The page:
Tornado 2018 file photo

An aerial view of tornado damage along Timberlake Road in Campbell County, pictured on Tuesday, April 17, 2018.

Local officials are seeking input from residents to develop a plan that could mitigate damage after disasters — such as the tornadoes and flooding that hit Lynchburg and the surrounding counties in 2018.

On Dec. 4, the Central Virginia Planning District Commission (CVPDC) will hold the first of two public meetings to present a draft update to its Hazard Mitigation Plan — also called a pre-disaster plan — and encourage citizens to give feedback and share concerns regarding how to prepare for natural disasters in their area.

The plan, which localities are required to revise every five years, covers Amherst, Appomattox, Bedford and Campbell counties, the city of Lynchburg, and the towns of Altavista, Amherst, Appomattox, Bedford and Brookneal.

First created in 2006, the plan aims to lessen the negative impact on individuals, businesses and properties when a natural disaster occurs, like flooding, high winds, tornadoes or extreme heat.

“These large natural hazard events are happening, and the cost ... is so exorbitant,” said Kelly Hitchcock, planning and development director for CVPDC, adding it’s more cost-efficient for regions to create and fund strategies before a disaster strikes.

Lynchburg was denied financial assistance from the Federal Emergency Management Agency in 2018 because damage costs of $8 million did not reach the $11.8 million threshold for relief money.

The current draft of the plan includes a case study of the College Lake Dam in Lynchburg on Lakeside Drive. On Aug. 2, 2018, College Lake overtopped the dam because of 6 inches of heavy rainfall, causing more than 150 people downstream to evacuate their homes.

“It’s a real important example of why we need these plans in place,” said Peter Sforza, director at the Center for Geospatial Information Technology (CGIT) at Virginia Tech. “If there were a breach, having a plan would make sure that the community is eligible for disaster assistance.”

Since 2018, CGIT has been working with CVPDC to gather and analyze data on the four-county region, Sforza said.

“You can’t eliminate natural hazards … but what you can do is look at data,” Hitchcock said. “That data looks at past event data, it looks at weather data, it looks at properties in the area.”

Hitchcock said it’s important to hear from the public and learn how natural hazards affect them.

“I can’t speak for a farmer in Bedford County,” Hitchcock said.

After gathering input from the public, she said the commission will create strategies to help localities prepare for and respond to natural disasters. The plan will also include education and outreach strategies to help residents understand what hazards their geographic area might contain, Hitchcock said.

The previous plan classifies severe winter storms, flooding and drought as the highest-ranking hazards to the region. Recommended and completed changes to water systems, clearing debris from Smith Mountain Lake, and assessing economic development of the James and Roanoke rivers also are included in the former plan.

A hazard mitigation plan is required by each locality if it wants to request pre-disaster funding from FEMA, she said. FEMA “awards planning and project grants and provides opportunities for raising public awareness about reducing future losses before disaster strikes,” according to its website.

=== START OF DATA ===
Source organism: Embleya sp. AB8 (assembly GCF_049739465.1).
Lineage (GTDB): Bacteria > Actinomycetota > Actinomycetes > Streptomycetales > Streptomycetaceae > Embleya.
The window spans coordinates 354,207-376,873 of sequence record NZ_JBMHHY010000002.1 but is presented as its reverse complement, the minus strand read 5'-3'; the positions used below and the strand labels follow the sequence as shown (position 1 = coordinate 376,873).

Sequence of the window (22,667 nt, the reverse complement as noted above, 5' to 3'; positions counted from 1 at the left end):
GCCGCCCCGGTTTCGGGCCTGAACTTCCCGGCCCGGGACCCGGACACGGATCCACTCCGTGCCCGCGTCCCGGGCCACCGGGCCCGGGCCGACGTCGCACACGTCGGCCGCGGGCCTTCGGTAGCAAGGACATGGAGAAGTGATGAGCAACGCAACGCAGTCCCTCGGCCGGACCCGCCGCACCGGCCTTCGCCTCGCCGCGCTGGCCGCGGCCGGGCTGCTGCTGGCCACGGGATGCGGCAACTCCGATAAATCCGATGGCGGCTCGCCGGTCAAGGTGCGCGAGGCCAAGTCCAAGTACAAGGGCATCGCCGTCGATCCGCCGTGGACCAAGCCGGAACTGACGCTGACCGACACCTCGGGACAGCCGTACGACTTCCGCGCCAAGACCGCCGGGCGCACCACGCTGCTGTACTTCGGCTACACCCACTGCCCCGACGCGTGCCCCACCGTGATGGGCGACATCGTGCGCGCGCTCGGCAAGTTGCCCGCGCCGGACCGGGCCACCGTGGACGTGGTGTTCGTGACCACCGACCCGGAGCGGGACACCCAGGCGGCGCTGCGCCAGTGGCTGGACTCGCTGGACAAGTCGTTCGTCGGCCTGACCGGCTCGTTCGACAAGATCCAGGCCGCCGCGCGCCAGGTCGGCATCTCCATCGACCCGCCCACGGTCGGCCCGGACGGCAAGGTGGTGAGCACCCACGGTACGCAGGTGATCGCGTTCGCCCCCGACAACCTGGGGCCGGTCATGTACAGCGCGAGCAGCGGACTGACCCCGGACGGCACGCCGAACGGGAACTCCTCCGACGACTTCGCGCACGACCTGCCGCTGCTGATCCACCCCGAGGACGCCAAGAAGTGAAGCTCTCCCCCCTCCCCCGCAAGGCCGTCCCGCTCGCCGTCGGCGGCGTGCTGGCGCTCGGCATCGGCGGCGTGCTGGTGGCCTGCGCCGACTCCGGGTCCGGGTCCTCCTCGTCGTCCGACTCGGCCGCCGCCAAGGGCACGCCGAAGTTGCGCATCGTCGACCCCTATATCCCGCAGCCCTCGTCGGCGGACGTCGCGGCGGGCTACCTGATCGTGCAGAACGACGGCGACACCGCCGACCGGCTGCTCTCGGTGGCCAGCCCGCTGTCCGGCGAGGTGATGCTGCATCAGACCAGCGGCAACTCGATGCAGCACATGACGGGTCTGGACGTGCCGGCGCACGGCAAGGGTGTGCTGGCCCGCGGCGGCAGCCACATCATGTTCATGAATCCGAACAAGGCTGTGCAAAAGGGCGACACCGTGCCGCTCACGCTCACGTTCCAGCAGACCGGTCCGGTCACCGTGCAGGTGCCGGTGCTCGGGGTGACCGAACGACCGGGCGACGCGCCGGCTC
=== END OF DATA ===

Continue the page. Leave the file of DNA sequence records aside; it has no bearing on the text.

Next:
The plan will include strategies to prepare for disasters such as floods, wildfires, drought, landslides or high winds, and how to deal with the aftermath, Sforza said. Localities can request FEMA funding for long-term construction projects, public education and any other initiatives related to the plan.

Chris Bruce, an all-hazards planner for region three at the Virginia Department of Emergency Management, said he’s been working with CVPDC to update its plan, which last was updated in 2013.

Region three includes Albemarle, Amherst, Appomattox, Augusta, Buckingham, Campbell, Charlotte, Cumberland, Halifax, Fluvanna, Lunenburg, Mecklenburg, Nelson, Prince Edward and Rockingham counties, the cities of Charlottesville, Harrisonburg, Lynchburg, Staunton and Waynesboro, and the towns of Farmville and South Boston.

Once the plan is complete, Bruce said he will help review and revise the plan before submitting it to FEMA. After the plan is approved, then the planning commission is able to request funds for projects related to strategies in the hazard mitigation plan.

He said most localities in Virginia have a pre-disaster plan.

“I don’t see any reason not to have one,” he said.

“We look at the history of hazards in the region ... and try to apply those lessons to central Virginia,” he said. Sforza and his team use data on land parcels in the area, mapping systems, floodplain maps and plans from the city and counties to update the plan.

“We see things like the changing temperatures, or changing precipitation patterns,” Sforza said.

Alongside gathering existing data, he said public input will inform what strategies are included in the plan. At least two community meetings are required for all hazard mitigation plans, he said.

Sforza’s office also is creating a website with interactive maps of the areas included in the Central Virginia planning district region, which should go live before the end of the year, he said.

The online survey is open until Dec. 13 and can be accessed at The public is asked to attend the Dec. 4 meeting from 5:30 to 7 p.m. at the Miller Center, 301 Grove St., to share feedback.

Olivia Johnson covers the city of Lynchburg for The News & Advance. Reach her at (434) 385-5537.

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Olivia Johnson covers the city of Lynchburg for The News & Advance. Reach her at (434) 385-5537.

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